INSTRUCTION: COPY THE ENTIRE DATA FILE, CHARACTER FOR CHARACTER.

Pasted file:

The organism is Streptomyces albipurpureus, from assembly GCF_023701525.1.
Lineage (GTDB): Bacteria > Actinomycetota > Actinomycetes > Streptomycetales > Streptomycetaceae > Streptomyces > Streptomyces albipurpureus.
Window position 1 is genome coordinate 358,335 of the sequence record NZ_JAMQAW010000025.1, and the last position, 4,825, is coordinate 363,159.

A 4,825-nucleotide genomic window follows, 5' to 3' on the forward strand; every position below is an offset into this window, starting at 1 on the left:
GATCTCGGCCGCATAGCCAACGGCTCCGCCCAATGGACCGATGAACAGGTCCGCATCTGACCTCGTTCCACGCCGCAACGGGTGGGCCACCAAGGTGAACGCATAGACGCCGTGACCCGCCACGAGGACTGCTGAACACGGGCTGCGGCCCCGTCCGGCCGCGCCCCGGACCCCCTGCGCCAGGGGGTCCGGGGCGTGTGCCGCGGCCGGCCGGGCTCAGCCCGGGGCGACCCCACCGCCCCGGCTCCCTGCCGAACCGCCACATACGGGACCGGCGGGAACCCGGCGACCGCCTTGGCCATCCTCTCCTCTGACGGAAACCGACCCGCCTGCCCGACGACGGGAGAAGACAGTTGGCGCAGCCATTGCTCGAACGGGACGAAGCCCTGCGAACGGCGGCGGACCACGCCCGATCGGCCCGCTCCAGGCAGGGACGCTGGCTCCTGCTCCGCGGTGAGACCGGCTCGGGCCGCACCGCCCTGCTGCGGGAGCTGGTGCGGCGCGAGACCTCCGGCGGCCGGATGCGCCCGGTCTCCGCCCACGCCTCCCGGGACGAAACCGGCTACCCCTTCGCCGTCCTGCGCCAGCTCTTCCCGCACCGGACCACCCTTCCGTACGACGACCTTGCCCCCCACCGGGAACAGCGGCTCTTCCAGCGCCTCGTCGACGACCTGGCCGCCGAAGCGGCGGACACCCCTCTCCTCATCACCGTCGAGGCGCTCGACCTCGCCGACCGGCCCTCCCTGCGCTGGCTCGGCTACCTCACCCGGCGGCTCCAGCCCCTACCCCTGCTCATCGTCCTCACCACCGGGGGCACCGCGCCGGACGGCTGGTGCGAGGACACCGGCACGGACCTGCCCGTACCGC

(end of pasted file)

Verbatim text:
The organism is Streptomyces albipurpureus, from assembly GCF_023701525.1.
Lineage (GTDB): Bacteria > Actinomycetota > Actinomycetes > Streptomycetales > Streptomycetaceae > Streptomyces > Streptomyces albipurpureus.
Window position 1 is genome coordinate 358,335 of the sequence record NZ_JAMQAW010000025.1, and the last position, 4,825, is coordinate 363,159.

A 4,825-nucleotide genomic window follows, 5' to 3' on the forward strand; every position below is an offset into this window, starting at 1 on the left:
GATCTCGGCCGCATAGCCAACGGCTCCGCCCAATGGACCGATGAACAGGTCCGCATCTGACCTCGTTCCACGCCGCAACGGGTGGGCCACCAAGGTGAACGCATAGACGCCGTGACCCGCCACGAGGACTGCTGAACACGGGCTGCGGCCCCGTCCGGCCGCGCCCCGGACCCCCTGCGCCAGGGGGTCCGGGGCGTGTGCCGCGGCCGGCCGGGCTCAGCCCGGGGCGACCCCACCGCCCCGGCTCCCTGCCGAACCGCCACATACGGGACCGGCGGGAACCCGGCGACCGCCTTGGCCATCCTCTCCTCTGACGGAAACCGACCCGCCTGCCCGACGACGGGAGAAGACAGTTGGCGCAGCCATTGCTCGAACGGGACGAAGCCCTGCGAACGGCGGCGGACCACGCCCGATCGGCCCGCTCCAGGCAGGGACGCTGGCTCCTGCTCCGCGGTGAGACCGGCTCGGGCCGCACCGCCCTGCTGCGGGAGCTGGTGCGGCGCGAGACCTCCGGCGGCCGGATGCGCCCGGTCTCCGCCCACGCCTCCCGGGACGAAACCGGCTACCCCTTCGCCGTCCTGCGCCAGCTCTTCCCGCACCGGACCACCCTTCCGTACGACGACCTTGCCCCCCACCGGGAACAGCGGCTCTTCCAGCGCCTCGTCGACGACCTGGCCGCCGAAGCGGCGGACACCCCTCTCCTCATCACCGTCGAGGCGCTCGACCTCGCCGACCGGCCCTCCCTGCGCTGGCTCGGCTACCTCACCCGGCGGCTCCAGCCCCTACCCCTGCTCATCGTCCTCACCACCGGGGGCACCGCGCCGGACGGCTGGTGCGAGGACACCGGCACGGACCTGCCCGTACCGC